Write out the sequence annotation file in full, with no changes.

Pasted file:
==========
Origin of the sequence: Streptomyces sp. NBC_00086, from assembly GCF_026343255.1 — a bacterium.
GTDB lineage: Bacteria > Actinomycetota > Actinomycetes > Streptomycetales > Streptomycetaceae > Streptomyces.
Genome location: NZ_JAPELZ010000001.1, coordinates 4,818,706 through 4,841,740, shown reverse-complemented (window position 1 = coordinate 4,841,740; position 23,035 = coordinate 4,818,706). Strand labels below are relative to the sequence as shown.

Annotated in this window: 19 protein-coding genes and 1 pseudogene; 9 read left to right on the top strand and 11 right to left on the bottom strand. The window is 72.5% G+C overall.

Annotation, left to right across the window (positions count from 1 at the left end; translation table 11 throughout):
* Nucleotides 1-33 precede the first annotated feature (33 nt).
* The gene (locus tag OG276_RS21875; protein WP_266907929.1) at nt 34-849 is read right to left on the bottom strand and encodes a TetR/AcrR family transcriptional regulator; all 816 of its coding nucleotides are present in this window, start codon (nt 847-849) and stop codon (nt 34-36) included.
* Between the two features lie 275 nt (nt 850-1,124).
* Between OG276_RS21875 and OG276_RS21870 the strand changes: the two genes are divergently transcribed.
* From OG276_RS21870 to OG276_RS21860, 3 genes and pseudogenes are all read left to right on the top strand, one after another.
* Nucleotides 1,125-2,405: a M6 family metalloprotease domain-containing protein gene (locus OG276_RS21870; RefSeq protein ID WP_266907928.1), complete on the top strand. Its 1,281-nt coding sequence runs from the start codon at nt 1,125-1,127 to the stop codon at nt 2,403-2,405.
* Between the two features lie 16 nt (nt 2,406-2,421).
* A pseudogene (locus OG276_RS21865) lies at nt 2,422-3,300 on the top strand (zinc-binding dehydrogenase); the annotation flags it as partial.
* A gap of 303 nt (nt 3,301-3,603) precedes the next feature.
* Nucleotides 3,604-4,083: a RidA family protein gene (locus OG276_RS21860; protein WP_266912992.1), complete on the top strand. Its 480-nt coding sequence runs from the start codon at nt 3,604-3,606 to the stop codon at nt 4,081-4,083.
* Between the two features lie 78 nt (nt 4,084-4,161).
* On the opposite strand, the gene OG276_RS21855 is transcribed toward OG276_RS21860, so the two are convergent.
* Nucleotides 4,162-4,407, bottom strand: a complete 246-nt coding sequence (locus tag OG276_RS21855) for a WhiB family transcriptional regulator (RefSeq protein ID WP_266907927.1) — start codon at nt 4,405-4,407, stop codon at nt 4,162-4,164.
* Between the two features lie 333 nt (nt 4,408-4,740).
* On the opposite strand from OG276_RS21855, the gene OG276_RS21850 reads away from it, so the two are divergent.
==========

Origin of the sequence: Streptomyces sp. NBC_00086, from assembly GCF_026343255.1 — a bacterium.
GTDB lineage: Bacteria > Actinomycetota > Actinomycetes > Streptomycetales > Streptomycetaceae > Streptomyces.
Genome location: NZ_JAPELZ010000001.1, coordinates 4,818,706 through 4,841,740, shown reverse-complemented (window position 1 = coordinate 4,841,740; position 23,035 = coordinate 4,818,706). Strand labels below are relative to the sequence as shown.

Annotated in this window: 19 protein-coding genes and 1 pseudogene; 9 read left to right on the top strand and 11 right to left on the bottom strand. The window is 72.5% G+C overall.

Annotation, left to right across the window (positions count from 1 at the left end; translation table 11 throughout):
* Nucleotides 1-33 precede the first annotated feature (33 nt).
* The gene (locus tag OG276_RS21875; protein WP_266907929.1) at nt 34-849 is read right to left on the bottom strand and encodes a TetR/AcrR family transcriptional regulator; all 816 of its coding nucleotides are present in this window, start codon (nt 847-849) and stop codon (nt 34-36) included.
* Between the two features lie 275 nt (nt 850-1,124).
* Between OG276_RS21875 and OG276_RS21870 the strand changes: the two genes are divergently transcribed.
* From OG276_RS21870 to OG276_RS21860, 3 genes and pseudogenes are all read left to right on the top strand, one after another.
* Nucleotides 1,125-2,405: a M6 family metalloprotease domain-containing protein gene (locus OG276_RS21870; RefSeq protein ID WP_266907928.1), complete on the top strand. Its 1,281-nt coding sequence runs from the start codon at nt 1,125-1,127 to the stop codon at nt 2,403-2,405.
* Between the two features lie 16 nt (nt 2,406-2,421).
* A pseudogene (locus OG276_RS21865) lies at nt 2,422-3,300 on the top strand (zinc-binding dehydrogenase); the annotation flags it as partial.
* A gap of 303 nt (nt 3,301-3,603) precedes the next feature.
* Nucleotides 3,604-4,083: a RidA family protein gene (locus OG276_RS21860; protein WP_266912992.1), complete on the top strand. Its 480-nt coding sequence runs from the start codon at nt 3,604-3,606 to the stop codon at nt 4,081-4,083.
* Between the two features lie 78 nt (nt 4,084-4,161).
* On the opposite strand, the gene OG276_RS21855 is transcribed toward OG276_RS21860, so the two are convergent.
* Nucleotides 4,162-4,407, bottom strand: a complete 246-nt coding sequence (locus tag OG276_RS21855) for a WhiB family transcriptional regulator (RefSeq protein ID WP_266907927.1) — start codon at nt 4,405-4,407, stop codon at nt 4,162-4,164.
* Between the two features lie 333 nt (nt 4,408-4,740).
* On the opposite strand from OG276_RS21855, the gene OG276_RS21850 reads away from it, so the two are divergent.